WHAT A BAM BAM!

Entertainment

WHAT A BAM BAM!

Toots moves to secure royalties

Monday, August 10, 2020

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TOOTS Hibbert — frontman for Toots and the Maytals — said he has instructed a team of intellectual property managers to investigate who has been collecting publishing and royalties for his 1966 Jamaica Festival Song, Bam Bam.

Hibbert, 77, said he has never collected royalties for the song.

“Not a cent... I am the writer, the arranger, the composer, the singer and the producer of the original song,” he told Jamaica Observer.

According to Hibbert, he is listed as the principal songwriter in the US Copyright Office in Washington DC.

Cabel Stephenson, manager of Toots and the Maytals, said the singer has also instructed his publishers to do a thorough forensic accounting of all those who have covered his song without giving him credit.

“It is well established and cannot be dispute that he is the owner of his song and it was also registered in the House of Congress in the United States of America, so all who have been using his copyright without contacting him will soon discover who is the true intellectual copyright owner of this song. It's a matter of long run, short catch,” he told the Observer.

The copyright law of the United States grants monopoly protection for “original works of authorship”. The exclusive rights are subject to a time limit, and generally expire 70 years after the author's death. In the United States, any work published before January 1, 1925, is generally considered public domain.

Sister Nancy's 1982 version of Bam Bam has gained worldwide popularity. Produced by Winston Riley, it borrows heavily from the chorus of the 1966 festival song.

Riley, 68, died on January 2012 from a gunshot wound he received to the head two months earlier.

Sister Nancy's version made it to the soundtrack of the 1998 film Belly.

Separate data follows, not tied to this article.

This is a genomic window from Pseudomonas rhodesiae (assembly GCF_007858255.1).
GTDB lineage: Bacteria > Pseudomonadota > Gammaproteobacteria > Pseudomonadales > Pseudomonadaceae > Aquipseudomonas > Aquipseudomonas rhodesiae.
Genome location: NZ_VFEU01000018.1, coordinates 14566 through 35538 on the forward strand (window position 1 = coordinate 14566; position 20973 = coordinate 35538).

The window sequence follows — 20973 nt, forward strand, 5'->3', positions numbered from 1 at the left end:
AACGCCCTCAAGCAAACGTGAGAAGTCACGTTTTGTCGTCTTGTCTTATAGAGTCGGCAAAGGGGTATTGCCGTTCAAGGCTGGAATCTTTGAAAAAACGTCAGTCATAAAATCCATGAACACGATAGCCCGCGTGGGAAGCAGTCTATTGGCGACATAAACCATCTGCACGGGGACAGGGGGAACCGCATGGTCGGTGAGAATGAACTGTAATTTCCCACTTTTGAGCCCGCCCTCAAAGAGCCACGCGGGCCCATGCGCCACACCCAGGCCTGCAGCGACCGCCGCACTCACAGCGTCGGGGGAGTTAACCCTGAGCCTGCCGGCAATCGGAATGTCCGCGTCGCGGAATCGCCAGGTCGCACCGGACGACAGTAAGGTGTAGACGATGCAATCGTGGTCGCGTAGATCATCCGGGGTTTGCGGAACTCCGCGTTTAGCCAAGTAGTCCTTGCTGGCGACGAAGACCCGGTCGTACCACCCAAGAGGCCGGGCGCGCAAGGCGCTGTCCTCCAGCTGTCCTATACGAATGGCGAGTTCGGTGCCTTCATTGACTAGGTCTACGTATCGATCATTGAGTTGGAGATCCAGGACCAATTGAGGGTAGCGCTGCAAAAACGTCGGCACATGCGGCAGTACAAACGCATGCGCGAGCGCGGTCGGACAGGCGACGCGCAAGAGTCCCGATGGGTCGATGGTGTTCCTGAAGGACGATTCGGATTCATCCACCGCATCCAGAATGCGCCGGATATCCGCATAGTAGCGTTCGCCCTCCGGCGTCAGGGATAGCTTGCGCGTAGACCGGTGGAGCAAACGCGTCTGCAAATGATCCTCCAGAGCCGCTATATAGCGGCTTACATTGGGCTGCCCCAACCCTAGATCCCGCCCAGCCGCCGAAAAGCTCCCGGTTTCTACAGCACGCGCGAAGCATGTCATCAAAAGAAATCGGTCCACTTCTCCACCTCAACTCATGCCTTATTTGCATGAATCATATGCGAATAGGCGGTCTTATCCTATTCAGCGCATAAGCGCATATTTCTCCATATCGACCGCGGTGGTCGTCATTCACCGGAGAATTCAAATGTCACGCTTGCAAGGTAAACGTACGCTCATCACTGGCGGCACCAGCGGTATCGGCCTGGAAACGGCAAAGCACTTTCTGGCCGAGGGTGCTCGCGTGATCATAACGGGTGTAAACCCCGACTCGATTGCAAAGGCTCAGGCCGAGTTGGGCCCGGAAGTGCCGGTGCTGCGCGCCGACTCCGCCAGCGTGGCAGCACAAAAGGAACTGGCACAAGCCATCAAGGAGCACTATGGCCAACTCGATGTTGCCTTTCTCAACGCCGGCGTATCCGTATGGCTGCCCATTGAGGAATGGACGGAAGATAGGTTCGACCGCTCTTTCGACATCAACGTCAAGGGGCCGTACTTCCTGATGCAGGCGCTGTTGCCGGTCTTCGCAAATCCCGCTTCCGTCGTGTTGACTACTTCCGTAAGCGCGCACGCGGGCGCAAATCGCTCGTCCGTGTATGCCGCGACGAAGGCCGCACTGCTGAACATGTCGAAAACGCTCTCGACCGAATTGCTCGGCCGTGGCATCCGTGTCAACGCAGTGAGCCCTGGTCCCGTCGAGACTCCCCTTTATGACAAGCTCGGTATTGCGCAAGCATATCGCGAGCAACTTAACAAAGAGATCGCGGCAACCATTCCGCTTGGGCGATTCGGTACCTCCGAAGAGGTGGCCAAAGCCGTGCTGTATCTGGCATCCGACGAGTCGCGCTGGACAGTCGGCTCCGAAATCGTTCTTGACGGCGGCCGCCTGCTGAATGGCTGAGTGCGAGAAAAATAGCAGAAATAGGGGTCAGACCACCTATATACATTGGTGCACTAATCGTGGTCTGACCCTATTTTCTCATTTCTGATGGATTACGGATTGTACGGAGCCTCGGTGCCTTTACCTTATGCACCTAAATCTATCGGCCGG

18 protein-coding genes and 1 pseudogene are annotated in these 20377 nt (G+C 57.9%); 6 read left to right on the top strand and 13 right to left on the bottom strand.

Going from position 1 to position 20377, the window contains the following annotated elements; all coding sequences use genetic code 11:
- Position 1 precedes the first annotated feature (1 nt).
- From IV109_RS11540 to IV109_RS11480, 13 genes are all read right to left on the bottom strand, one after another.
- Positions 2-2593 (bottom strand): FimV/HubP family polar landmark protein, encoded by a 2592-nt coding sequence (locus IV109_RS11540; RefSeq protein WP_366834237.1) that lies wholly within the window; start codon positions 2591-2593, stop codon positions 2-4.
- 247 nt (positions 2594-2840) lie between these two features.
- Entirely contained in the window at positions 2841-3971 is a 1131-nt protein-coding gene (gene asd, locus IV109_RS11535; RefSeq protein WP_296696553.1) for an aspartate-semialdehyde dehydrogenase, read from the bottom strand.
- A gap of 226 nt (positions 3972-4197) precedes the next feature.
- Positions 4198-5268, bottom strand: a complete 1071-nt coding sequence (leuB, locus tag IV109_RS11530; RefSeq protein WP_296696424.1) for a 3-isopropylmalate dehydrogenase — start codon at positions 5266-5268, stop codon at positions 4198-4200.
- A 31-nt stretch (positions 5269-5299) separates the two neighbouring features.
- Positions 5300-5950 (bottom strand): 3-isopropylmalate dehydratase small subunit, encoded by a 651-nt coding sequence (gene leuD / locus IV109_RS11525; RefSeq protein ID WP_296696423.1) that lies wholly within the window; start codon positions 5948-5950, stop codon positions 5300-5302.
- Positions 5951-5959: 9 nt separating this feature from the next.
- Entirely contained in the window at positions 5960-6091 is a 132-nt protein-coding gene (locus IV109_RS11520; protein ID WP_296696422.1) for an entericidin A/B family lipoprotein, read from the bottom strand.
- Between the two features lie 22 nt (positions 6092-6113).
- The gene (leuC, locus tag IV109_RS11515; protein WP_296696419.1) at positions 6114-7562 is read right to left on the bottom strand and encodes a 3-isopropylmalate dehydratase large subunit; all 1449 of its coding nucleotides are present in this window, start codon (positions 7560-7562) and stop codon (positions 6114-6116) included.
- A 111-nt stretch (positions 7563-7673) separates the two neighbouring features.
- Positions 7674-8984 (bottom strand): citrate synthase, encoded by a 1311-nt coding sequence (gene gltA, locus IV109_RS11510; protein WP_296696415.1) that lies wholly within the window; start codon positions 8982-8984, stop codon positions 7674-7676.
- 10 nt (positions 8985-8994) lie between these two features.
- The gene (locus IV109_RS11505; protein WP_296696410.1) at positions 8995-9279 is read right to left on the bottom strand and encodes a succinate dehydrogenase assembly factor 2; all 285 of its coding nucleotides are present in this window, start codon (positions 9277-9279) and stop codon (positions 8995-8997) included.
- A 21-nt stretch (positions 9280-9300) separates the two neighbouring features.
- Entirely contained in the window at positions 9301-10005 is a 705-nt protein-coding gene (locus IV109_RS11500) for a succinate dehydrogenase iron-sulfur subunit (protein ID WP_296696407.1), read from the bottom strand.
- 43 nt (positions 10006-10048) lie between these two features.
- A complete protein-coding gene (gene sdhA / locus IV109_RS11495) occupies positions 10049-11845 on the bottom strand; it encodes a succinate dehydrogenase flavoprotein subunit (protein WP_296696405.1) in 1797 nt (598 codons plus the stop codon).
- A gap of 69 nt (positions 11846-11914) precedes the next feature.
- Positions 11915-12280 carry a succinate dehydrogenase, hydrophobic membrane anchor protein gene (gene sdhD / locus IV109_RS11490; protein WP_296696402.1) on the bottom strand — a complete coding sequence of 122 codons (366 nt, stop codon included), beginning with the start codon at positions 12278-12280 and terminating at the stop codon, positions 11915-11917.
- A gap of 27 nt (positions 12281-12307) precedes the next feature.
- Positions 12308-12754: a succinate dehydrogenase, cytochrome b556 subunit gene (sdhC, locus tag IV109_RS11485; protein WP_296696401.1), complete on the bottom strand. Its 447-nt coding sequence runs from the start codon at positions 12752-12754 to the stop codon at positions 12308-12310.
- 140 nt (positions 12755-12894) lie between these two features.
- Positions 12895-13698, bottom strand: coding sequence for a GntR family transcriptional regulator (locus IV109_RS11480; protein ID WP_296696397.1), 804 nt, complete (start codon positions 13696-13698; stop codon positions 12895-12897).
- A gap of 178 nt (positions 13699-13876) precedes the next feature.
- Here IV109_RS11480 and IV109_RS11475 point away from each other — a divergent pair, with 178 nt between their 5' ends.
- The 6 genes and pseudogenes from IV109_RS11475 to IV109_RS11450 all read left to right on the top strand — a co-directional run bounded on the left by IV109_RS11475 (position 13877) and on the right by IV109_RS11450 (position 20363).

Lauryn Hill interpolated it in her song, Lost Ones, from the 1998 album, 'The Miseducation of Lauryn Hill. Kanye West featuring Rihanna sampled Bam Bam on the 2016 song Famous from The Life of Pablo.

Beyoncé used a sample of Bam Bam interpolated with her live performance of Hold Up from her 2016 album Lemonade.

Jay-Z, sampled the song in Bam from the 2017 album 4:44. Jay-Z actually travelled to Jamaica to record the music video for Bam. While on his visit, he met Sister Nancy, who is featured in the video.

Hibbert said that he met Sister Nancy in the backstage area at a festival backstage in Europe years ago.

“She came to me and told me she never know that it was my song, and the song was done before she was born. At the time, I respected her as an artiste trying to help herself and this song provided a lot of help for her career. So there's no ill will, just the business,” he said.

Hibbert was a contestant in this year's Jamaica Festival Song Competition, which was won by Buju Banton. His upcoming project, Got To Be Tough, is slated for release on August 28 on the Trojan Jamaica/BMG Records imprint.

Bam Bam is a very dear project to me, because it was my first festival song winner. When I saw what was going on in the world , what the world was coming to...I came up with what a bam bam, to talk about what I saw around me, the fighting, the taking things that was not theirs, the killing. It's a bam bam, what a bam bam, it has several meanings. Even a sexy girl walking down the road, you can appreciate her and say: 'What a bam bam!',” Hibbert added.


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